From the beginning of the 1960's the immigrant workforce was increasingly employed in the core sectors of the economy. Moving from services and construction work, the foreign workforce became more and more massively present in the heart of capitalist production: in engineering, electronics and in the chemical industries. This process delivered the immediate production of the wealth of the advanced capitalist countries of Europe into the hands of immigrant workers. This naturally led to a complete contradiction with the living conditions of immigrants: lack of housing, ghettoes, mass redundancies, attacks against the combative workers, strongly discriminative EEC legislation against non-EEC workers and so on. This became less and less acceptable and led to an increasing element of cohesion and collective identity.

With the coming of 1968, the capitalist post-war plan was over.

Developments founded on mobility and low wages were finished. Political consensus for reformism broke down. But above all the mass worker became a recompositive figure in relation to the national workforce, the students and in general with the social whole. The struggles came out of factories on wages and work conditions, but then they switched to a broader terrain.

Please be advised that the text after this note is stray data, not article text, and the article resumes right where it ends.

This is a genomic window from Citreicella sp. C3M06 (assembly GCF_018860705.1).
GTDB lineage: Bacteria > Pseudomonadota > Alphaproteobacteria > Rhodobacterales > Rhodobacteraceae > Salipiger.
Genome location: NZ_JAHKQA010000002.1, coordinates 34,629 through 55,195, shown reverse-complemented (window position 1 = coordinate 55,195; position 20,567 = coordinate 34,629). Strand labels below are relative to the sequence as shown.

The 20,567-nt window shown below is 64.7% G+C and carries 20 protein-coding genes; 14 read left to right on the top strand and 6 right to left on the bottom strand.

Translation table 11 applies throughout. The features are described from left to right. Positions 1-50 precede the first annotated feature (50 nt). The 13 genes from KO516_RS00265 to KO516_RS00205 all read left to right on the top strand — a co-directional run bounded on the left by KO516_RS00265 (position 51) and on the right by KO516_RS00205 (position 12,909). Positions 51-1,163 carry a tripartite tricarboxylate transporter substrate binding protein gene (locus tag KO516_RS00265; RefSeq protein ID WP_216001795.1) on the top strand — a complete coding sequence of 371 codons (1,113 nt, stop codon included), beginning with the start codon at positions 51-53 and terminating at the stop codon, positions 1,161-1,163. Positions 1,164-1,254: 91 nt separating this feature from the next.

Quote:
"The struggles were not only aimed at the organisation of work in the factory but more generally they hit social organisation as a whole. The attack was directed against capitalist wealth. The process which had been ignited was that of a chain reaction of struggles and of their contents which were seen in the years after 1968-69.

Quote:
This process increasingly involved the national working classes of Europe putting every reformist project into crisis, in the sense that it badly shook up the social democratic framework. In the first place, this happened through the breakdown of trade union control which had been one of the main pillars of that (social democratic equilibrium)." (From: A. Serafini (ed), The Multinational Worker in Europe, Feltrinelli, Milan, 1974, p. 17).

It was in this context that the capitalist crisis came into being, interrupting the mechanism of profit which seemed to have had an exponential growth since the immediate post-war period, and turned it into its opposite: the fall of the rate of exploitation, the loss of disciplinary control in the factory and in society in general, the political opposition of a subjectivity which did not leave any room for manoeuvre for the trade unions or the parties, but rather pushed them to the very edge of massive increases in social spending. Only technological restructuring and the expulsion of workers from factories, the modification of the capitalist organization of work based on automation and the substitution of living labour, the transfer of complete traditional sectors to the South of the world, and the widening of world markets, could eliminate the problem at its roots. But not without a crucial contribution from the state, consisting of a profound and extensive process of repression and social militarisation.

The 1980's. Between Crisis and Restructuring: the Socialised Worker.